Cancer patients who receive radiation therapy may worry that their bodies will become “radioactive” after treatment, and that close physical contact with other people could expose them to radiation. However, the radiation doesn't usually go far away from the treatment area, so it is usually safe to be with other people. As a precautionary measure, it is recommended to avoid close contact with children and pregnant women for a period of time. The treatment team will give specific advice in this regard. Radiation therapy is a type of cancer treatment that uses beams of intense energy, such as X-rays or protons, to kill cancer cells.
Some patients worry that undergoing radiation therapy may be harmful to other people because they are radioactive. However, most patients don't need to worry about being radioactive. The radiation oncology team will instruct patients who receive internal radiation on how long and in what situations it is OK for them to be close to other people. Radiation therapy generates molecules called free radicals that kill cancer cells, and this process requires oxygen. In rare circumstances, a new cancer (second primary cancer) may develop that is different from the first one treated with radiation years later.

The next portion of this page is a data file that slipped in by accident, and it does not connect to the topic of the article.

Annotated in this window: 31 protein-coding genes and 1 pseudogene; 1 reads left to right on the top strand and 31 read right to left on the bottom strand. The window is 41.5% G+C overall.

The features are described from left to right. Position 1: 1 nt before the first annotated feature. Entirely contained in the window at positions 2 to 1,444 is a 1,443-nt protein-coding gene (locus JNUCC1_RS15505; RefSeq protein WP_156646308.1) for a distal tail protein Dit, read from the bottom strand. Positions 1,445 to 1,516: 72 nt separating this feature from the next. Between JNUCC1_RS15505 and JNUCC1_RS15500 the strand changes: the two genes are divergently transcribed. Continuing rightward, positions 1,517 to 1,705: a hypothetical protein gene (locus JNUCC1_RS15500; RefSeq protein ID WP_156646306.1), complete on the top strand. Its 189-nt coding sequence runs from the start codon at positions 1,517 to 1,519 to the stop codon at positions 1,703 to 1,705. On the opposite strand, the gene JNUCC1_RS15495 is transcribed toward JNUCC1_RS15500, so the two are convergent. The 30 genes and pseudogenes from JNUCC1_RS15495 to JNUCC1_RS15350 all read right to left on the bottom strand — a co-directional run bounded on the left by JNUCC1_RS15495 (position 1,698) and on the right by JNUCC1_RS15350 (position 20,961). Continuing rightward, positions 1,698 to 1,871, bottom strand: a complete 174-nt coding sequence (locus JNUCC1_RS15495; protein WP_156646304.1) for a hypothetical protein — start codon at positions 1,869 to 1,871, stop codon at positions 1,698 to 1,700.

As the radioactive material inside implants naturally decays over time, it emits radiation that deposits energy to treat nearby cancer cells. After the planning process, the radiation therapy team decides what type of radiation and what dose the patient will receive based on the type and stage of their cancer, their general health, and treatment goals. Most patients who are working when they start radiation can continue to work for much of their treatment. An example is the use of radioactive beads placed inside the prostate to deliver radiation therapy for prostate cancer. Getting a recommendation for radiation therapy as part of cancer treatment involves a learning curve and a lot of questions. Your ability to continue working will depend on your specific treatment, your general health condition, and whether you are also receiving other cancer treatments. Chemotherapy and radiation therapy are treatments for cancer, that is, the uncontrolled growth and spread of cells to surrounding tissues.
They kill or reduce cancer cells anywhere in the body, not just where the first (primary) cancerous tumor originates. If you are undergoing cancer treatment, you may be concerned about the effect chemotherapy and radiation may have on your loved ones and the people around you.